Craning her neck slightly, Valoree examinedthe contents. It was graywith reddish chunks in it.She opened her mouth to ask what it was, thensnapped her lips closed and leaned back as far as she couldin an effort to avoid the maid’s hand – it had come out of theguck witha nasty glob of salveon thefingertips and moved toward her face. Unfortunately, seatedand surrounded as she was, there wasno escaping. It was coldand slimy as the maid began to smooth it around.

Valoreeimmediately wrinkledhernose atitssmell. "What is it? "

"An old family recipe, " Lady Thurborne told her, watchingthe application closely. "It is passedon only to family members."

"What a shame, " Valoree lied. Not that Lady Thurborne seemed tonotice.Daniel did, though, and she was gratified by a snort of amusement from him. She found herself thinking that she liked it whenhe laughed. Especiallywhen she’d made himdo so.

He had a nicelaugh, fulland deep and robust. His eyes sparkled, andhis teeth flashed.And hehad all histeeth – withnot a brown, gray, orblack one among them. Pretty impressive, she thought.

He wasa handsomeman. She had seenprettier men, perhaps, but there was just something about him that appealed to her.

"You couldhaveit if the two of you married."

Valoree blinked at Lady Thurborne’s sly words, her mouth dropping slightly. Then Meg added, "Oh, would that notbe nice, "

in a vaguelyamused tone. Valoree glared at the older woman, quite positiveMeg knew that She had no interest atall inmaking Daniel her husband.He was too … Well, hejust wasn’t right for whatshe had in mind! "You should not grimace, dear. Youwill getwrinkles, " Meg lectured sweetly. Valoree glared at her silently as her face was quicklycovered in chunkyslime.

"Oh, my, Mother.What wondrous stuff this is. Ibelieve I see an improvement already, " Daniel said as he peered over the woman’s shoulder at Valoree’s face. Her eyes immediately snapped to him, spitting fire, but he merely winked inresponse.

His mother turned andslapped him playfullyon the arm.

"Oh, do behave, Daniel. You shouldnot even be here.Why do you not go visit with the men? "

"Because this is far more interesting, and even educational."

"You know, " Lady Thurborne murmured, drawing Valoree’s gaze back to her expressionas she peeredthoughtfully at Meg, "you look terribly familiar, my lady. Is it possible wehave metin the past? Perhaps ere your journey to the Caribbean? "

"Me? " Meg stammered. "Oh, nay. Nay. I have been in the Caribbean since I was quiteyoung. Quite young." Sheglanced around a bit desperately; then hergaze settled on thedoor. In a voice strident with sudden anxiety, she added, "I had best go and seeto those refreshments. Our cook appearsto betaking histime with them."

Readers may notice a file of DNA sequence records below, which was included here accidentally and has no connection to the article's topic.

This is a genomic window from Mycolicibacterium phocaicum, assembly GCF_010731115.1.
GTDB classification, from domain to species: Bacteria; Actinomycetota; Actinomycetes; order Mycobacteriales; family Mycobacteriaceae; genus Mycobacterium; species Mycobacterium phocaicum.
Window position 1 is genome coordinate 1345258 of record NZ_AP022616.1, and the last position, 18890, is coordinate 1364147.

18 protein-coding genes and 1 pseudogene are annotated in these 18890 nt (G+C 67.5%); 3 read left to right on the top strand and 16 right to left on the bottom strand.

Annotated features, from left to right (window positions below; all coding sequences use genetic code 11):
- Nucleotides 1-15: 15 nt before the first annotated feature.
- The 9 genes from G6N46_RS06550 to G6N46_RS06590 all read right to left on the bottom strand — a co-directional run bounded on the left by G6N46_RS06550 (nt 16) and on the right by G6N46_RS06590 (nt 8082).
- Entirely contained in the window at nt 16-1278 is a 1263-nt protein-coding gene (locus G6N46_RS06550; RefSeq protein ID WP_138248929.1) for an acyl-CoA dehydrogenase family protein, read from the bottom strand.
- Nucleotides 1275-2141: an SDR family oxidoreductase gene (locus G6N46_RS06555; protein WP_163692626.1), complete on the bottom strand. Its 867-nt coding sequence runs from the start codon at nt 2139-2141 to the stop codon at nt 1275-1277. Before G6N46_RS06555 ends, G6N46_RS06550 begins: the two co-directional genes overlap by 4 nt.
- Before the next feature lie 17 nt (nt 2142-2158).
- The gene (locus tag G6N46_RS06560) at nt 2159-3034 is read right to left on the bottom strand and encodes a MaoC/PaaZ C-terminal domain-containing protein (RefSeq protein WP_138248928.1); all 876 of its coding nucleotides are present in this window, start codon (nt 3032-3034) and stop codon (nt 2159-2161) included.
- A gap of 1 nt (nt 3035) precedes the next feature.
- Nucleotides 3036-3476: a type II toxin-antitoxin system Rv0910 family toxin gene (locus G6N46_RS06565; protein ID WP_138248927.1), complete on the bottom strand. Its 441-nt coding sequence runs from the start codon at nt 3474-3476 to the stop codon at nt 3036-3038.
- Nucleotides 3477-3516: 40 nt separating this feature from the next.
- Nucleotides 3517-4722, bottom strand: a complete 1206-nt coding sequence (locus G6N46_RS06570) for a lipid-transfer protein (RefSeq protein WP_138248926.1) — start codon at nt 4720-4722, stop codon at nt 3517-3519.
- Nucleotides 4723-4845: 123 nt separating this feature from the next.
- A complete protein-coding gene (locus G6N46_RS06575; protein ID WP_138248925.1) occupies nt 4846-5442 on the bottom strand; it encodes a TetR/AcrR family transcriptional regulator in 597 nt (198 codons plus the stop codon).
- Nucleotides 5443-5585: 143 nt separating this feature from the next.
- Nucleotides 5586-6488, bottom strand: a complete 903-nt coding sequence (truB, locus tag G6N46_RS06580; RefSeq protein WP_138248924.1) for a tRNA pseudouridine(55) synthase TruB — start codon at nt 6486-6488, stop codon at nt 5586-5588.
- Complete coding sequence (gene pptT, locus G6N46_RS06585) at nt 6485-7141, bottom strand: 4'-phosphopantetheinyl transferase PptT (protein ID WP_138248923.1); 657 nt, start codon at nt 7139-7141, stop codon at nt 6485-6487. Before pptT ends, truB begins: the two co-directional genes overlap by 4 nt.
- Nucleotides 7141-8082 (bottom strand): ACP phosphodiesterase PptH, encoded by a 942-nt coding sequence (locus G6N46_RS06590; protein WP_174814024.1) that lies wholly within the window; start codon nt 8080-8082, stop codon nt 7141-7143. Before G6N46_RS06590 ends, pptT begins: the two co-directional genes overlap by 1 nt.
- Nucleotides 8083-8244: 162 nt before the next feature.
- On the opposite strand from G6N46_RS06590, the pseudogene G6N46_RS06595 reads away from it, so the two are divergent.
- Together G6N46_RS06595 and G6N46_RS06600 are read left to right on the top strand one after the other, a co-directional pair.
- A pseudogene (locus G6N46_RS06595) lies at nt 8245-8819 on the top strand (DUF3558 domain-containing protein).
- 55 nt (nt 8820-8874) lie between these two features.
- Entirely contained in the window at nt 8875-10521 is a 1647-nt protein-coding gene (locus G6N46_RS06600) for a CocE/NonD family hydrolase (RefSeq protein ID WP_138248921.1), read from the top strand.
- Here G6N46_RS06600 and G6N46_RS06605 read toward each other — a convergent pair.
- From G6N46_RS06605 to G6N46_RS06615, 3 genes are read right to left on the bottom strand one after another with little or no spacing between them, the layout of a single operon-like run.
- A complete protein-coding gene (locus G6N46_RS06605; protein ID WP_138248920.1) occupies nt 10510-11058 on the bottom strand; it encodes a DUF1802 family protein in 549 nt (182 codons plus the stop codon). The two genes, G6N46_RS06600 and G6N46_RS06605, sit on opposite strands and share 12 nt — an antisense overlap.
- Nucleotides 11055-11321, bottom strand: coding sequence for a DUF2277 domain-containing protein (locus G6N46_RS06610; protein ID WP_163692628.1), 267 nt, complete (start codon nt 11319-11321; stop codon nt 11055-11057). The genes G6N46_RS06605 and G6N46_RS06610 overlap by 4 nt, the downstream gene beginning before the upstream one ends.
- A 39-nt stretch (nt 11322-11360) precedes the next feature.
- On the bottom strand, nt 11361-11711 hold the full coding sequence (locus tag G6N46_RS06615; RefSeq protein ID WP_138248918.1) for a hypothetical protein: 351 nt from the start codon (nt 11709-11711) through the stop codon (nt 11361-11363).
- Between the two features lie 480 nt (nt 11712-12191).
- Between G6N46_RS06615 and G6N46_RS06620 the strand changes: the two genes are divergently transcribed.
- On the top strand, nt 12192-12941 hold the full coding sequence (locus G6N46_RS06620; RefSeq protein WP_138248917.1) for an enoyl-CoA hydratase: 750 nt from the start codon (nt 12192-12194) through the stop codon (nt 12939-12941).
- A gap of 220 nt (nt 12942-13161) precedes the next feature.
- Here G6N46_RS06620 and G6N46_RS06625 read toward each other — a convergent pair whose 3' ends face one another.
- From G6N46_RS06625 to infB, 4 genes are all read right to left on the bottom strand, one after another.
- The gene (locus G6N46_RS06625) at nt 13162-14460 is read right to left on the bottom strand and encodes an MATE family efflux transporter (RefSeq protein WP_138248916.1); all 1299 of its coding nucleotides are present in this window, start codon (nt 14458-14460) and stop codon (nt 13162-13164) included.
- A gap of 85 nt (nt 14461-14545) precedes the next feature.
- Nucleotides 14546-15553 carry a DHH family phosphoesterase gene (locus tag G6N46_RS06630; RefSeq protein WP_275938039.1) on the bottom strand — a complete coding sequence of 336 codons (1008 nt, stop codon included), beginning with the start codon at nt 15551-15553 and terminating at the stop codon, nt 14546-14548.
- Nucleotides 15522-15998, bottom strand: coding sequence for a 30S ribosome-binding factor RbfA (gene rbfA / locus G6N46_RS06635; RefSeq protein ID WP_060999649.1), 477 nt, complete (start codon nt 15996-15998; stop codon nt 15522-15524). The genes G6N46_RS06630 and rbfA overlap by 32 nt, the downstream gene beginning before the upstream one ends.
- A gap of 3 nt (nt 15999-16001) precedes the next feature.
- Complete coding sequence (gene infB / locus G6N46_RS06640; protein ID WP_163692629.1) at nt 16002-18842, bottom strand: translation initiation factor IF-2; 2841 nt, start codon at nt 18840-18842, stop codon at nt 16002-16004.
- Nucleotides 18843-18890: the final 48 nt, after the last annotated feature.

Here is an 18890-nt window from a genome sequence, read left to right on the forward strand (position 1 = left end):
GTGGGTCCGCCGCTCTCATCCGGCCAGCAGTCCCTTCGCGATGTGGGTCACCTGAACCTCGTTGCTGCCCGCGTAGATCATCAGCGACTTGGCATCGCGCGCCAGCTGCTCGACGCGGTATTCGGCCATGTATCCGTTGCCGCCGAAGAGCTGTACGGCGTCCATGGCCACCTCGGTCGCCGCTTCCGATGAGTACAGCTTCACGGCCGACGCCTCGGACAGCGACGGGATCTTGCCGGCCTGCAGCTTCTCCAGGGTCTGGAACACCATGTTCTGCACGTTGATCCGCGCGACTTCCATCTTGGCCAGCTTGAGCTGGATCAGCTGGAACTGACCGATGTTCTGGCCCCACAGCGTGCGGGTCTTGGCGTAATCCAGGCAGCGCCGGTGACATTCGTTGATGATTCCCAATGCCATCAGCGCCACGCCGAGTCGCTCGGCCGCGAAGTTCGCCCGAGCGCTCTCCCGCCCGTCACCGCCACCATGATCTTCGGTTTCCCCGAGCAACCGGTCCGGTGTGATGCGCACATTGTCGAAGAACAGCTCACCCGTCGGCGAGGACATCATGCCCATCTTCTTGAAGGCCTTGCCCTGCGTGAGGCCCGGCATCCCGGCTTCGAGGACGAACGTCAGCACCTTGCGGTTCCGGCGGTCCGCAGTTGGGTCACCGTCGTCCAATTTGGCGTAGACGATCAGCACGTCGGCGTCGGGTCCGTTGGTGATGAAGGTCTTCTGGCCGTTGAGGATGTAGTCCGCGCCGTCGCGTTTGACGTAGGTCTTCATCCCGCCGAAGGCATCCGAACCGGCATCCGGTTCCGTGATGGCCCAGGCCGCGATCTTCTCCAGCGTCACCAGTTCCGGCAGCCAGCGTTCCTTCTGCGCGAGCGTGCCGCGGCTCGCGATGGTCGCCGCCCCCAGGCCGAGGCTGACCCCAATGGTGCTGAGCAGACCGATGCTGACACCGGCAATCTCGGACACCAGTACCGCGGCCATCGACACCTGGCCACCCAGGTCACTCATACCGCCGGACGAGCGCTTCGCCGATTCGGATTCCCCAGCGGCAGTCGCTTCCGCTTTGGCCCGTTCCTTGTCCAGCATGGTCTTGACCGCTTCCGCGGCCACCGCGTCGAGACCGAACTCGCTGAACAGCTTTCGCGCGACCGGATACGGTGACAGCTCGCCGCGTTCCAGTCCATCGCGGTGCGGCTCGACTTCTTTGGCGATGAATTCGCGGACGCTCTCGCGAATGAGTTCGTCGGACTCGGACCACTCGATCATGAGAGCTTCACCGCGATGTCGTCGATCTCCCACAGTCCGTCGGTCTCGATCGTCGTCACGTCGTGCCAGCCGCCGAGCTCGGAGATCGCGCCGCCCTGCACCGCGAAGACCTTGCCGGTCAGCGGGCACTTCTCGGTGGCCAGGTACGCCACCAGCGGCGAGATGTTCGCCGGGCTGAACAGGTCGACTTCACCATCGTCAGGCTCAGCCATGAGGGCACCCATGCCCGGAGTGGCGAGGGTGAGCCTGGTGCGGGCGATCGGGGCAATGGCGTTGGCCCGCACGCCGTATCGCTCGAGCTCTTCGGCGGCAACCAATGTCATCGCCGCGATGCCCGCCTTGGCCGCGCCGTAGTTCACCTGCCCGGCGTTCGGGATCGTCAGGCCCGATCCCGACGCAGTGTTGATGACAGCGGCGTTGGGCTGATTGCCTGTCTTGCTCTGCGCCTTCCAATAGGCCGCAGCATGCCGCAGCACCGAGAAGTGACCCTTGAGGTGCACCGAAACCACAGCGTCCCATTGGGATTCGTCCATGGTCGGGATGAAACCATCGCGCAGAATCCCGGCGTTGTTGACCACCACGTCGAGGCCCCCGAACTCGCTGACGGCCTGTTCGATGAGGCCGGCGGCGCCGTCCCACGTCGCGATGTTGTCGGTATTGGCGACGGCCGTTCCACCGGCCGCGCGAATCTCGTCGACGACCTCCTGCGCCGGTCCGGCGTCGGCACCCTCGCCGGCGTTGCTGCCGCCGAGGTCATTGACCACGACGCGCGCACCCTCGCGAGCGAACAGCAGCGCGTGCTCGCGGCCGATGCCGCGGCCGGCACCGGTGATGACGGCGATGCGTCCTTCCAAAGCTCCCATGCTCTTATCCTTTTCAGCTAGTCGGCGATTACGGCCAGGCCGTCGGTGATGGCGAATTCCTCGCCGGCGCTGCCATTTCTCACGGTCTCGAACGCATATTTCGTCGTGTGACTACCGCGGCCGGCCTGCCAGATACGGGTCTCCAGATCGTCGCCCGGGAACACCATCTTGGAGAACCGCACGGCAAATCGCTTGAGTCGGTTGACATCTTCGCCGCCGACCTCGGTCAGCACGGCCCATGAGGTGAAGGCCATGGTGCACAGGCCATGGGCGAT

"Oh, nay!" Valoree shot outofher chair, herfirst opportunity to escape presentingitself. "I shall tend tothat. Youshould stay and visit. Who knows, mayhapyou and Lady Thurborne knew each other aschildren."

Meg looked quite upset inthe glimpse Valoree had of her face as she slid out of the room – distraught even, almost ina panic. It was enough to make Valoree feel a touch guilty.Almost. Not being used to the sensation, she shrugged her shoulders uncomfortablyasshestrode down thehall. It did not help. The guilt remained solidly across her shoulders like a cloak. This nobility business wasreally starting to irritateher. Nothing was fun anymore, not even a littlegood-natured spite! Cursing underher breath, shepushed through the doors into the kitchen.She hadbarely registered the empty room andthe open back door whensomething slammed into the back of her head. Lights exploded behindher eyes, nausea rolled up from her stomach, andthenthose lights faded to darkness.

Thehue andcry coming fromsomewherenear the backof the town house was the first indication Daniel had that anything was wrong.Aware that thewomen were following, hemoved swiftly out of thesalon toward the shoutsandcries of alarm downthe hall. There, a good half-dozenofValoree’ssuitors were clogging the entranceto the kitchens.

"What is it? Let me through, " heordered, makinga path where therehad been none even beforethe men began to shift out of the way. Reaching the front of the pack, he found himself staring down ataneven tighter circlethat consistedof Valoree’s uncle andthemen who passedfor her servants. They were bent over an unconsciousValoree.Kneeling beside the girl, her uncle reached for her shoulderand turned herontoherback. A horrified gasp immediately wentaround the men.

"MyGod! Look at what they done toher face, "theservant with the eye patch criedas Valoree’suncle sat back in dismay.